“Our Chemical Hearts” by Krystal Sutherland

Spoiler Alert, the following book review reveals details about the plot.


“Henry Page has never been in love. He fancies himself a hopeless romantic, but the slo-mo, heart palpitating, can’t-eat-can’t-sleep kind of love that he’s been hoping for just hasn’t been in the cards for him – at least not yet.

Instead, he’s been happy to focus on his grades, on getting into a semi-decent college and finally becoming editor of his school newspaper. Then Grace Town walks into his first period class on the third Tuesday of senior year and he knows everything’s about to change.

Grace isn’t who Henry pictured as his dream girl; she walks with a cane, wears oversized boys’ clothes, and rarely seems to shower. But when Grace and Henry are both chosen to edit the school paper, he quickly finds himself falling for her. It’s obvious there’s something broken about Grace, but it seems to make her even more beautiful to Henry, and he wants nothing more than to help her put the pieces back together again. And yet, this isn’t your average story of boy meets girl. ”




Initially, I wasn’t feeling particularly optimistic about the story, however the more I read, layers of storyline as well as of the main characters has started to peel off. Grace is not your usual girl in YA novels. She’s wearing boy’s clothes and walks with a cane. I think it’s clear from the beginning that this girl keeps a dark secret and so when Henry starts to fall for her, all the mystery is unveiled. Grace is not your typical young adult novel girl and so it gives a fresh and unique perspective on the story.

I think the main thing about this novel that I found particularly enjoyable is that it did not in one bit focus solely on the love part. It was about family, friendship but most of all, it was about loss, grieving. It contained a message that had to be told, not only adults are affected by death of someone they loved. It is very hard to imagine someone of younger age experiencing the death of a loved one and this story tells it all. This novel has shown how important individual grief is, how each person feels it and deals with it on a different, incomparable scale.


There is many amazing quotes mentioned, all acknowledged at the end, for reference. The characters were very well developed. You had a chance to get to know all of the characters, not only the main ones, but their friends and families as well. It created a lovely and realistic story. The dialogue between Henry and his best friends as well as certain parts of the storyline were hilarious and heartfelt.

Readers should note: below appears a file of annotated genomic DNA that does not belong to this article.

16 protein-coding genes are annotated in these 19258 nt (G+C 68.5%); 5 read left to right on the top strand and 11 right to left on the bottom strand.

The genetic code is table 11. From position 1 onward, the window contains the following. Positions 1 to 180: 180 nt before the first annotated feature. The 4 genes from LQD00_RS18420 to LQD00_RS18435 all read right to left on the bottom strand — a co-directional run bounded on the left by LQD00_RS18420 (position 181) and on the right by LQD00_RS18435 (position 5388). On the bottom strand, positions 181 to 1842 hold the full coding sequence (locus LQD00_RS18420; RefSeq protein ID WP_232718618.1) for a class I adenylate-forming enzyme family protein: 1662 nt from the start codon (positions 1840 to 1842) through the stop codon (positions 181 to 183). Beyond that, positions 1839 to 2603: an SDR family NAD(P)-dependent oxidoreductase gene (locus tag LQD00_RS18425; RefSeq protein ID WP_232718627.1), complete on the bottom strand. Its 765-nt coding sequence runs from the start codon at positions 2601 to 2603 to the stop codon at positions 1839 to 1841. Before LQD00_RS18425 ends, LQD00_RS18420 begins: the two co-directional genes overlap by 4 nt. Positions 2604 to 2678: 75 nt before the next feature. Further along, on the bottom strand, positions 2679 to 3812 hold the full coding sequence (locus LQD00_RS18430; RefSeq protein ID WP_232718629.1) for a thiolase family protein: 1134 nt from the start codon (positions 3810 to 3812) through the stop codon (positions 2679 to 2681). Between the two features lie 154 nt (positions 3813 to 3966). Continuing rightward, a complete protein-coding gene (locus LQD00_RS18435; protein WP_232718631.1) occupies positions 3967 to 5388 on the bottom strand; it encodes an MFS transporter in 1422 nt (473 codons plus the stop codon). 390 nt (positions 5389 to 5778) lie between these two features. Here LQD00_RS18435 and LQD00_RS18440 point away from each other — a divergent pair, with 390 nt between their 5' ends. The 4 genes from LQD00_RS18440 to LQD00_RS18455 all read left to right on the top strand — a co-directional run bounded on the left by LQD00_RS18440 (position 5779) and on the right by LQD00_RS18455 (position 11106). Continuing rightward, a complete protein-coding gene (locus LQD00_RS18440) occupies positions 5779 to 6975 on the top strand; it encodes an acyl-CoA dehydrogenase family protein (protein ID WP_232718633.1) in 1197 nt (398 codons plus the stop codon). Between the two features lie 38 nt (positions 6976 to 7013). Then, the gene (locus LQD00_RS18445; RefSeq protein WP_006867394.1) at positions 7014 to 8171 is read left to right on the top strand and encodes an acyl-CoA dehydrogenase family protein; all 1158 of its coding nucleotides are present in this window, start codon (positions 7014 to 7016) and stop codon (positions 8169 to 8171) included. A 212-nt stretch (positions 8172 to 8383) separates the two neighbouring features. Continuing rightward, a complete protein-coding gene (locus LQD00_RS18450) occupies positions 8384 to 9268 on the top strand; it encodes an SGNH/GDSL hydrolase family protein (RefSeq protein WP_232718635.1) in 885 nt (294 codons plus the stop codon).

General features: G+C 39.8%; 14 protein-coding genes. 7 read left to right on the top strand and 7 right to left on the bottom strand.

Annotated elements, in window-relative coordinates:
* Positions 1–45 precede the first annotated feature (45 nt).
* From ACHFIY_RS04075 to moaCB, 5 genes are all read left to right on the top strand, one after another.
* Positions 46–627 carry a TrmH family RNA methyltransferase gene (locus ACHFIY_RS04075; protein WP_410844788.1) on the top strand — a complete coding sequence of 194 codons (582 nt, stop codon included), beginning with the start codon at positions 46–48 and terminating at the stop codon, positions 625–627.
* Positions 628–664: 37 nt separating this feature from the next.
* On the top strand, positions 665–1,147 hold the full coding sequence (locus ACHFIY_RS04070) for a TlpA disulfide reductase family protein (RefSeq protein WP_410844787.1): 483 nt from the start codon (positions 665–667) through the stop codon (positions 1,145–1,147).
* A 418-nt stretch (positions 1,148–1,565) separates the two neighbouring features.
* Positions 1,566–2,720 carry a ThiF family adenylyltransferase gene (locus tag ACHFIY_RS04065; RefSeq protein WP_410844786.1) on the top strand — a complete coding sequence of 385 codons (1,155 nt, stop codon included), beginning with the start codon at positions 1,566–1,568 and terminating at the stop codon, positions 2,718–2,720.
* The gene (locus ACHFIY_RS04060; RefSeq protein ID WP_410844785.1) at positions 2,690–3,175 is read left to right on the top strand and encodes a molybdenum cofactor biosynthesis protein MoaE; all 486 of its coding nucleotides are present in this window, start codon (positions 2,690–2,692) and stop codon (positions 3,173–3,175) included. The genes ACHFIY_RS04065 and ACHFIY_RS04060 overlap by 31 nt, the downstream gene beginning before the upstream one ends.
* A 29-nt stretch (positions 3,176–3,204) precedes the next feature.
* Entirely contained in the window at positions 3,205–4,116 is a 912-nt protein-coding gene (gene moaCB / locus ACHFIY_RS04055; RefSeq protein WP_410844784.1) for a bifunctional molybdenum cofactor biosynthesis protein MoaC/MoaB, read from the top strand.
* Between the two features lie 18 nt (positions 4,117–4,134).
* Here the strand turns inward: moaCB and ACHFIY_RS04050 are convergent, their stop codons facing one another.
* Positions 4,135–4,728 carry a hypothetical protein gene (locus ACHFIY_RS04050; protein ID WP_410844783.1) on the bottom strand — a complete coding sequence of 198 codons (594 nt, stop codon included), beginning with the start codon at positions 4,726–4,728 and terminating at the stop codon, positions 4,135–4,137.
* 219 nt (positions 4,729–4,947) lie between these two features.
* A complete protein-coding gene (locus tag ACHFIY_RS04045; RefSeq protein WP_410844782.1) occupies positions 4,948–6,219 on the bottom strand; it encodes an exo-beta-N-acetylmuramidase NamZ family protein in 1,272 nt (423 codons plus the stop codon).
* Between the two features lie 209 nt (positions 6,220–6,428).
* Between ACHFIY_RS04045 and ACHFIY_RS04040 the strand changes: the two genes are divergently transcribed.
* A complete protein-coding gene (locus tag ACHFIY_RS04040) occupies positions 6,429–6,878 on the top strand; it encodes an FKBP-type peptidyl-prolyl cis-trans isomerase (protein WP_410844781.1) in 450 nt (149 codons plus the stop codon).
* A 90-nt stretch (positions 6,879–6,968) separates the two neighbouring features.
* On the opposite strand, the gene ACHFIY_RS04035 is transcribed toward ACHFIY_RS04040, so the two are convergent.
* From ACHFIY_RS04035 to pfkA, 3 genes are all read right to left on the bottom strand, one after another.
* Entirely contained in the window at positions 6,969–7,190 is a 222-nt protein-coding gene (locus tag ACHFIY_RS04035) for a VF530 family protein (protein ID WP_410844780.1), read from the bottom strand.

Henry is said to be an aspiring writer and so I particularly enjoyed his facebook messages with Grace as well as his writing drafts. I wish there was more of them, I feel like they helped to gain more insights into the characters and who they were.

Henry’s character was very unique. He underwent a significant development. All he wanted at the start was to be able to love Grace and to understand her, so when Henry falls in love with Grace, he is not only uncovering her layer by layer as well as her coping mechanism, he is also uncovering some harsh truth. It doesn’t matter how much you truly love another person, you must realise when the relationship is unhealthy and take the appropriate actions. For your own good as well as that of the person you love.

I think this novel is very significant, in comparison with other YA novels I read, this one felt real, I got to know the characters and go through everything alongside them. It wasn’t cliché, it made me laugh many times and I read it very quickly and readily. I was very satisfied with the ending, I think it was a very natural progression for both characters, it was a very mature approach to the situation.


Quote from the book: “Love doesn’t need to last a lifetime for it to be real. You can’t judge the quality of a love by the length of time it lasts. Everything dies, love included. Sometimes it dies with a person, sometimes it dies on its own. The greatest love story ever told doesn’t have to be about two people who spent their whole lives together. It might be about a love that lasted two weeks or two months or two years, but burned brighter and hotter and more brilliantly than any other love before or after. Don’t mourn a failed love; there is no such thing. All love is equal in the brain.”

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